Do you know how much risk a cyber insurance applicant could pass along to you? Security Ratings give you the verifiable data you need.
Companies typically buy several lines of insurance—from property, to general liability, to professional liability. When something goes wrong, it’s common for a company to run to its insurance provider and claim that it has coverage. But many times, companies like this assume that their insurance will cover them—but this may not always be the case.
This is when a “silent cyber” situation can begin.
“Silent cyber” is the term given to a situation in which cyber coverage is implied to be provided to an insured, unbeknownst to the insurer providing the coverage. In other words, silent cyber strikes when a court’s findings are in favor of a policy owner because the policy does not clearly exclude cyber coverage.
Insurance carriers have three options for how to address silent cyber exposure on their policies:
- They can own it by affirmatively providing cyber coverage. In doing this, it provides an opportunity to market this as a differentiator; however, this isn’t a very common approach. Many companies are providing cyber insurance as stand-alone coverage—not necessarily as coverable under another line of insurance.
- They can stay silent. Silence is what you may call the status quo when it comes to silent cyber. Many companies choose not to affirmatively come out and say their policy is meant to provide cyber-related exposure—but in not making the language certain, they don’t deny it either.
- They note a clear exclusion for cyber in their policies. This is something more and more insurance companies are doing today. In doing so, they use language that makes it clear they will not cover cyber through a particular program.
These three options seem straightforward enough—but of course, nothing in insurance is without its complexities. For instance, you may have written thousands of policies 10-15 years ago that renew each year—but the language may not have ever been updated to meet your current policy wording. Some carriers are simply unaware of this, while others are hesitant to risk frustrating brokers and customers with a change in policy wording and having them seek out another insurance carrier.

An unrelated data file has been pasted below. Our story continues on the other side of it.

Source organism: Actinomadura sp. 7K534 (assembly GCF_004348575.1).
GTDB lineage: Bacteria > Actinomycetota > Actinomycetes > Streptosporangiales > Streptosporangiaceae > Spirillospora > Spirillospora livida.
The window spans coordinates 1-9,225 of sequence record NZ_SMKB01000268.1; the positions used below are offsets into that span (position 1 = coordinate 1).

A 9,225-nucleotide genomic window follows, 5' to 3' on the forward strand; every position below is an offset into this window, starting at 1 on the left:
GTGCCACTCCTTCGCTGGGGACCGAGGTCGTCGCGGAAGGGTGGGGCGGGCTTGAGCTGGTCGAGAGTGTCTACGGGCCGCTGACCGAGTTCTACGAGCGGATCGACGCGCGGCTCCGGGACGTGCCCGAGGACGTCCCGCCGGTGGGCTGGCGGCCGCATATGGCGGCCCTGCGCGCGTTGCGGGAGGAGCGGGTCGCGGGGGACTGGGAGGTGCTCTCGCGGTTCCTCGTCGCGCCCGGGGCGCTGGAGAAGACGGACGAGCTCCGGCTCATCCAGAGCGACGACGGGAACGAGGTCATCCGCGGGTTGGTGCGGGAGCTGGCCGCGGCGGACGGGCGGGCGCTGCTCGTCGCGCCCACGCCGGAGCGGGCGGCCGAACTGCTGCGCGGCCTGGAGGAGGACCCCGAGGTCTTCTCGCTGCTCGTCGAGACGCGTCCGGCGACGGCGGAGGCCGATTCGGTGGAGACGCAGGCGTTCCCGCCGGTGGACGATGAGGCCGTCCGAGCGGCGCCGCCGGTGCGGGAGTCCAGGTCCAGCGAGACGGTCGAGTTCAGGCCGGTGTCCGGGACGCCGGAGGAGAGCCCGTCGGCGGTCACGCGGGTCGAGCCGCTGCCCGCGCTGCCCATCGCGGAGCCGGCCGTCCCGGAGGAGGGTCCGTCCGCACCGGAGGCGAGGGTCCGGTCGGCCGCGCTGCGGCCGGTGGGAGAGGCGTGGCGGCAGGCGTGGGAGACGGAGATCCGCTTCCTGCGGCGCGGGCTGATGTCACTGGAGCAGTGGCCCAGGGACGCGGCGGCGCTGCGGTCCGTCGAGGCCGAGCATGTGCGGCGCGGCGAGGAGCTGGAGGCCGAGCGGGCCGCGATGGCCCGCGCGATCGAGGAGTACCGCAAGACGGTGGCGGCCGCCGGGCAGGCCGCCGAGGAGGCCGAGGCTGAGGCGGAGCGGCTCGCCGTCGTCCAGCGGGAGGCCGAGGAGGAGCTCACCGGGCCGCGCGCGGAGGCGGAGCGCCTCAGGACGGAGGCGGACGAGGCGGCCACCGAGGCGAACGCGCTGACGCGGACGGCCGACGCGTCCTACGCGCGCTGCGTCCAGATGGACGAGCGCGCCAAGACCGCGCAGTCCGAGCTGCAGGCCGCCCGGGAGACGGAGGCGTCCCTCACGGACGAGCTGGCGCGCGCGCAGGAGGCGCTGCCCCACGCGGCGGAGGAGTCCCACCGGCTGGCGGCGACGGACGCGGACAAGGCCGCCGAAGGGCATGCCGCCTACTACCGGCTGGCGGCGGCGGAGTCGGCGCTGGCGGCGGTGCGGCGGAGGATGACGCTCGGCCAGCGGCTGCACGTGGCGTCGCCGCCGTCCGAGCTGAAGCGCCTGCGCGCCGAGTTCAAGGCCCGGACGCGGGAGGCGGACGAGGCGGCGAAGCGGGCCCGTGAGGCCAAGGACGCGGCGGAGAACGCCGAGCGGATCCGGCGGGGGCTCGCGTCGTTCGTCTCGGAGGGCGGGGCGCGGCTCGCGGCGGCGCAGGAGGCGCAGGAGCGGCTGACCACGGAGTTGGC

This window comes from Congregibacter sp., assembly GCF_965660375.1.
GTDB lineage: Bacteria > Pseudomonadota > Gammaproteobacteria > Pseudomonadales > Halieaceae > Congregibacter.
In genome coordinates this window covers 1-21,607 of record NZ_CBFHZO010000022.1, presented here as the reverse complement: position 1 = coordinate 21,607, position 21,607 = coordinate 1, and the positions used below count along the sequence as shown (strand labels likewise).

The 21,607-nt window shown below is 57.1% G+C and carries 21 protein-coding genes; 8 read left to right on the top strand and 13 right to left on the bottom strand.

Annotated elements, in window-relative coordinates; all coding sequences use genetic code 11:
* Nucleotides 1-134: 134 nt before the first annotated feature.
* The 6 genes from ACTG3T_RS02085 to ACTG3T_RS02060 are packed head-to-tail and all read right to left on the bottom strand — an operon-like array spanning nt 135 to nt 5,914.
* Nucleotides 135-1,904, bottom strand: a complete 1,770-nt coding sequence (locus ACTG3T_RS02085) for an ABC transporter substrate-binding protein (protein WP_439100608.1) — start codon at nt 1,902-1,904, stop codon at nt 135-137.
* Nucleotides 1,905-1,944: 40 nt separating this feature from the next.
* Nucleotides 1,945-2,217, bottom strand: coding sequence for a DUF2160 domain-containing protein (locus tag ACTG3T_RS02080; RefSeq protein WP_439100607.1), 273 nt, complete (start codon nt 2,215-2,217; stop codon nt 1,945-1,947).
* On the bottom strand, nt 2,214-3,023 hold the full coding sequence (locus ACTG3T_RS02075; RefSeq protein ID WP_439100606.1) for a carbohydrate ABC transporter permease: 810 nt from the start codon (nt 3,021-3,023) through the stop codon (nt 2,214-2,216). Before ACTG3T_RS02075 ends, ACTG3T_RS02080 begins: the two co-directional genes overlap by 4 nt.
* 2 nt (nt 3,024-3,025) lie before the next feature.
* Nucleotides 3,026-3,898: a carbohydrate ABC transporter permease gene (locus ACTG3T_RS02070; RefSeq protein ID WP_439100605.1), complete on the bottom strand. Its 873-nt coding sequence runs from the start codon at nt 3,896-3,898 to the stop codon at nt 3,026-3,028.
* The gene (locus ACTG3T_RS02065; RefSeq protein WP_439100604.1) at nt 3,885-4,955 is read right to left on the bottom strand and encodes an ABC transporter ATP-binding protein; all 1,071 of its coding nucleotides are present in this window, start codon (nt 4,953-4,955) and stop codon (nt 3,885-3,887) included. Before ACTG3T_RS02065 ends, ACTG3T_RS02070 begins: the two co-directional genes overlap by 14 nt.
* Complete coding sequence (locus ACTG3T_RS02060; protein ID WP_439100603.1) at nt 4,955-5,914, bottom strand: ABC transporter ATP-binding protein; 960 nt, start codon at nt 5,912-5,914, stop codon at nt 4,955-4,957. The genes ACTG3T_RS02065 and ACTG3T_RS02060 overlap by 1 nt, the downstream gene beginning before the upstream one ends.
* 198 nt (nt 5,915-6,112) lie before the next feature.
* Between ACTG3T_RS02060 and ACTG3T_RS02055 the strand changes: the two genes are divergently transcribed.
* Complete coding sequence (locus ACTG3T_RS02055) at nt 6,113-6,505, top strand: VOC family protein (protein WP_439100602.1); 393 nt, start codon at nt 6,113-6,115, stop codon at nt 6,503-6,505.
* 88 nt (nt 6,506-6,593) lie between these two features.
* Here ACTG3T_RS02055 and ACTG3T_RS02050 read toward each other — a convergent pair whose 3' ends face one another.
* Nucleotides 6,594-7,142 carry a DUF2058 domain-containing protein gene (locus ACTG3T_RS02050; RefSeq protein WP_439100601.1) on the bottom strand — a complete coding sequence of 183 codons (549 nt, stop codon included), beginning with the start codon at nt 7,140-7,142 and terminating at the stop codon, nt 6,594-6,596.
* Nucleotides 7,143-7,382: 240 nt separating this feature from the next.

These silent cyber situations come up in a number of insurance coverage areas:
- Property and/or commercial general liability coverages may cover damage to property as a result of storms, natural disasters, or acts of God. But many insureds believe cyber events should be covered, too, if a cyber event leads to property damage (or a third party’s property damage) or bodily injury. This extends to coverage as it relates to a supply chain incident.
- Commercial crime or fidelity insurance often covers situations where banks and enterprises unknowingly make financial transfers as a result of fraud. Either the location to which the funds are being transferred is not correct or the instructions themselves are fradulet—often times both. This type of fraud is often perpetrated by a hacker that gains access to or impersonates the email authorization of a CEO or another executive in the organization that the hacker then uses to request the transfer. Traditionally, stand-alone cyber insurance policies don’t intend to cover this kind of situation (though some are beginning to)—but while some commercial crime or fidelity insurance policies don’t intend to cover it, they may find themselves in a silent cyber situation where, ultimately, they must.
3 Critical Takeaways Regarding Silent Cyber
#1: Be aware that the ambiguity regarding cyber coverage could trigger silent cyber when you least expect it. It’s ideal to be pronounced about your coverage. This means spelling out an exclusion or an affirmation—don’t stay quiet about it. The lack of clarity makes things far more difficult for your customers and for the brokers trying to place the business.
#2: Have conversations across the organization if you’re a multiline carrier. As a cyber insurance underwriter, you probably don’t know enough about what your colleagues in property or general liability are underwriting—and vice versa. We strongly suggest holding internal meetings in order to learn from one another. You can get a better understanding of each other’s policies and coverages, identify where coverage gaps are, and use that information to better educate your customers on what they’re buying from you.
#3: Finally, use BitSight Security Ratings and BitSight Discover as the common language to unify your organization. The BitSight platform is extremely valuable in helping you understand what your applicants’ cyber capabilities are, which makes your underwriting and portfolio risk management process smarter, faster, and less risky. Request a demo to discover a better way to manage them both.